Hybrid

Lexus for Luxury with a Social Conscience?

Isaac Mostovicz writes...

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In its latest promotions, Lexus is moving further into the market for hybrid vehicles by linking its reputation as a luxury car manufacturer with the eco-friendly merits of hybrids.  Lexus claims to be the first carmaker to focus on this relationship between luxury and environmentalism and in its ads (seen online on various websites), the company talks about how:

One should not have to choose between luxury and social conscience.

Lexus is positioning itself to the luxury car buyer who is not willing to sacrifice design and performance in order to be environmentally aware (sort of like die-hard coffee fans who are unwilling to sacrifice taste but want to buy fairly traded products). Lexus’ tag line argues that it gives more to the driver and takes less from the world. This may be true, but it’s a little hard to swallow when its most expensive hybrid only gets 20 miles per gallon in city driving. Nevertheless, the company is engaging with issues that many other luxury companies aren’t. Just this week Lexus launched an online forum to discuss the impact of hybrid cars on society.

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Jack Yan says of this article...

I have always been cynical about the Lexus hybrids, too, considering that the system appears in an SUV and its top-of-the-line sedan. Toyota, as a group, has even opposed some of the fuel-economy standards that California wants to impose. The Lexus hybrids are a “better than doing nothing” approach, but not one that definitively addresses the problems relating to greenhouse gases.
   The real clever approach would be to build a luxurious and smaller car with a distinctive, futuristic bodyshell, though efforts such as the Cadillac Cimarron (and I would even say the Lincoln MKZ) show that that is not always easy. However, mated to a hybrid system, this could be a useful way forward.

Jacqueline says of this article...

While Lexus might be the best option for those looking to “save the earth in style” (to quote 3Luxe’s very complimentary Lexus GS 450h listing), I tend to be a bit suspicious of a true eco-friendly luxury car.

That said, it is better than doing nothing – and I’d certainly like to have my suspicions proven wrong!

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One for the irony file: Lexus Low-Mileage Hybrid

Isaac Mostovicz writes...

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This week Toyota announced a new luxury performance sedan, the Lexus LS600h L. At $104,000, it’s the most expensive car ever offered by the company. Decked out in leather and high-tech amenities, the car goes from zero to 60 miles per hour in 5.5 seconds and has 438 horsepower. It’s also “green”—its hybrid gasoline-electric engine gets it better gas mileage than a gasoline engine alone.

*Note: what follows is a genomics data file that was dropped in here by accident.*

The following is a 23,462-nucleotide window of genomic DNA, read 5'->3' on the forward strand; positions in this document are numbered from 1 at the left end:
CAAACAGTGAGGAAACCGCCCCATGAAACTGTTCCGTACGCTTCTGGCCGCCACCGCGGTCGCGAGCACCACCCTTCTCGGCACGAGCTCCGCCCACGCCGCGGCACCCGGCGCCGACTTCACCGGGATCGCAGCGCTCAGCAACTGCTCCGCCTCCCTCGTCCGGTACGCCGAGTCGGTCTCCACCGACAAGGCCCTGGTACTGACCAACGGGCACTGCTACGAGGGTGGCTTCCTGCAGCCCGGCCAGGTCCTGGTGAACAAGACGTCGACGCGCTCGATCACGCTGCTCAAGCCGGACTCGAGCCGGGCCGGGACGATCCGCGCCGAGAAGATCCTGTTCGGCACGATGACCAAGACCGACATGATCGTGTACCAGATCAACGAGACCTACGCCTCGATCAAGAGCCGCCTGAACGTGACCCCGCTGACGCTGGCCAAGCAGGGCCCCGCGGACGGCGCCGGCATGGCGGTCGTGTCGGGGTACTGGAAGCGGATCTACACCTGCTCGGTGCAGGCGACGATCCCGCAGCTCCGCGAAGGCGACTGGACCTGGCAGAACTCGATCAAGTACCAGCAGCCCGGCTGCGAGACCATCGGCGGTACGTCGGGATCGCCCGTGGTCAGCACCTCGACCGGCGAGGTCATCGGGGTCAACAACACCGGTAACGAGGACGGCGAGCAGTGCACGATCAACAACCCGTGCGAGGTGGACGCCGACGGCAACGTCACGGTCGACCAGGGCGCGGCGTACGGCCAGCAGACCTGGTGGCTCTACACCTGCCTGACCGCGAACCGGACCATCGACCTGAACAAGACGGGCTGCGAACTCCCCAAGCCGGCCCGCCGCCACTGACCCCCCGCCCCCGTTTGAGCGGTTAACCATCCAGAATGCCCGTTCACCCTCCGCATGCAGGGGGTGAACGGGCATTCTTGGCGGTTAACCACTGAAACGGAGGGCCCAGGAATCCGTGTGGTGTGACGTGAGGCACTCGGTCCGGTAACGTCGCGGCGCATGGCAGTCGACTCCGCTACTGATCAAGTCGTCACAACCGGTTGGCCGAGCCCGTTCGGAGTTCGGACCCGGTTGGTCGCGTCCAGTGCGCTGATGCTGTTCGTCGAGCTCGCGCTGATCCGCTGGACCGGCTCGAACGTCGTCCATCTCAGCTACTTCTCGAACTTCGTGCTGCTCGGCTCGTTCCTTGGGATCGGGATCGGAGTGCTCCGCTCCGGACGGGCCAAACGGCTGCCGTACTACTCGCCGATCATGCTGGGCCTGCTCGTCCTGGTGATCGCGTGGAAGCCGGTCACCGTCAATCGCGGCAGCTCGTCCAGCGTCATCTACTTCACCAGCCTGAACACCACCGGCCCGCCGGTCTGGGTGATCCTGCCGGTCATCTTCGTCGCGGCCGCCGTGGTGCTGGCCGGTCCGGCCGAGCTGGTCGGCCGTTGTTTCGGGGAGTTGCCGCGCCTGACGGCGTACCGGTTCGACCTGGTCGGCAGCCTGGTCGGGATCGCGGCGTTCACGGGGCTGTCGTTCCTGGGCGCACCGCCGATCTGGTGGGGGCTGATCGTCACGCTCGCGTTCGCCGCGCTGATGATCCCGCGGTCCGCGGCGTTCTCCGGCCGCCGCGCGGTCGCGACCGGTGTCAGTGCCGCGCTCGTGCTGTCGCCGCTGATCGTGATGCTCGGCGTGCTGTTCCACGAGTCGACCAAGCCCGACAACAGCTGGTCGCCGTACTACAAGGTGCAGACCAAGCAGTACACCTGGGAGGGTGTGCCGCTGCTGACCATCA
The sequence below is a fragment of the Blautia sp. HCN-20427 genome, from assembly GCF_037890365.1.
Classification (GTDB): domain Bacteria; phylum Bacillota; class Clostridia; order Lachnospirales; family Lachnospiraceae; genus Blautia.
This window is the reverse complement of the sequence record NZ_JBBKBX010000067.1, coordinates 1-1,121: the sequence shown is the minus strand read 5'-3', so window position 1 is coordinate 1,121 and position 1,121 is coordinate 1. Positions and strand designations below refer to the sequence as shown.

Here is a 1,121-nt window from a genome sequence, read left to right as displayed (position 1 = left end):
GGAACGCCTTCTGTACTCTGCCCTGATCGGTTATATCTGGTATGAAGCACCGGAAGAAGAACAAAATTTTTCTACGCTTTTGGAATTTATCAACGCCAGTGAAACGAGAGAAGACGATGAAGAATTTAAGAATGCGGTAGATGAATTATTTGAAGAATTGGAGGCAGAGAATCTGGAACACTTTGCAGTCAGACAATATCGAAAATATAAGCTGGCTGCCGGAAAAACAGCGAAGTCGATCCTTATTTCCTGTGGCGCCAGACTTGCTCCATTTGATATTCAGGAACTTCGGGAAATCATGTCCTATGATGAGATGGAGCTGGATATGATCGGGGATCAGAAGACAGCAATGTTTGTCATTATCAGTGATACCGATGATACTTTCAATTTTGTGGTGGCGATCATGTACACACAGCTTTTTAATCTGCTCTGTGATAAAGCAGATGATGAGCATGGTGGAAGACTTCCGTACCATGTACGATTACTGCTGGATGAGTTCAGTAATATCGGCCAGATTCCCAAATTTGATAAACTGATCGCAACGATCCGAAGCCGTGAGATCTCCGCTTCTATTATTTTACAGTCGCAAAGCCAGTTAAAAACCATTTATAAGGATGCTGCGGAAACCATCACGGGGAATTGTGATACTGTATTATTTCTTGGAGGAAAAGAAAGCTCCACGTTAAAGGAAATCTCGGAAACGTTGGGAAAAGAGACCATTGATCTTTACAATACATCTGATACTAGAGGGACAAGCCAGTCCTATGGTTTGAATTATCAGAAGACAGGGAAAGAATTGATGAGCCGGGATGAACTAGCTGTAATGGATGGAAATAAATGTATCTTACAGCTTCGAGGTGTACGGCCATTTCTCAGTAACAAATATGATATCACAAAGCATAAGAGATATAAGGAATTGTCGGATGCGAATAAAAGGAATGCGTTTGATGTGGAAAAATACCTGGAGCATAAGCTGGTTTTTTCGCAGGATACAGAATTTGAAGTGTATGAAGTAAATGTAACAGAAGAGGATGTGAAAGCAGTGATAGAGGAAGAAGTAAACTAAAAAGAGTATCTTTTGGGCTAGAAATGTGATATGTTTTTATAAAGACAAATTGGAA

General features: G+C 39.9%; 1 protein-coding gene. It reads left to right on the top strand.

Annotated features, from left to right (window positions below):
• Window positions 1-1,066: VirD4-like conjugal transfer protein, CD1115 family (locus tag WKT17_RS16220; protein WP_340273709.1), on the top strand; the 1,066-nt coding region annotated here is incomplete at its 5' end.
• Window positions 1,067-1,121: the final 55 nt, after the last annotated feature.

But is it really the perfect car for the rich but environmentally-conscious consumer? I can’t say I think so.

I don’t want to go so far as to call putting a hybrid engine into the car a gimmick, as it’s surely a well-engineered, luxurious vehicle (and admittedly it does emit less pollution), but the car only gets 20 miles per gallon in city driving. That’s less than many non-hybrid sedans and only a third of the city mileage that Toyota’s first hybrid, the Prius, gets. The Prius is also a quarter of the LS600h’s cost.

You don’t exactly scream environmentally-friendly when you’re using more petrol than many non-hybrid cars. Are consumers wealthy enough to spend six figures on a car are concerned about this? For now it’s unclear, but car makers and other luxury businesses are increasingly offering green choices.

The fruits of green technology should themselves be green, but this Lexus isn’t (or at least isn’t as green as it could be). As consumers become more aware and discerning of green choices, they may want a car with four times the gas mileage of the Prius if they’re spending four times as much.

Janus Thinking says of this article...

Lexus for Luxury with a Social Conscience?

In its latest promotions, Lexus is moving further into the market for hybrid vehicles by linking its reputation as a luxury car manufacturer with the eco-friendly merits of hybrids.  Lexus claims to be the first carmaker to focus on…

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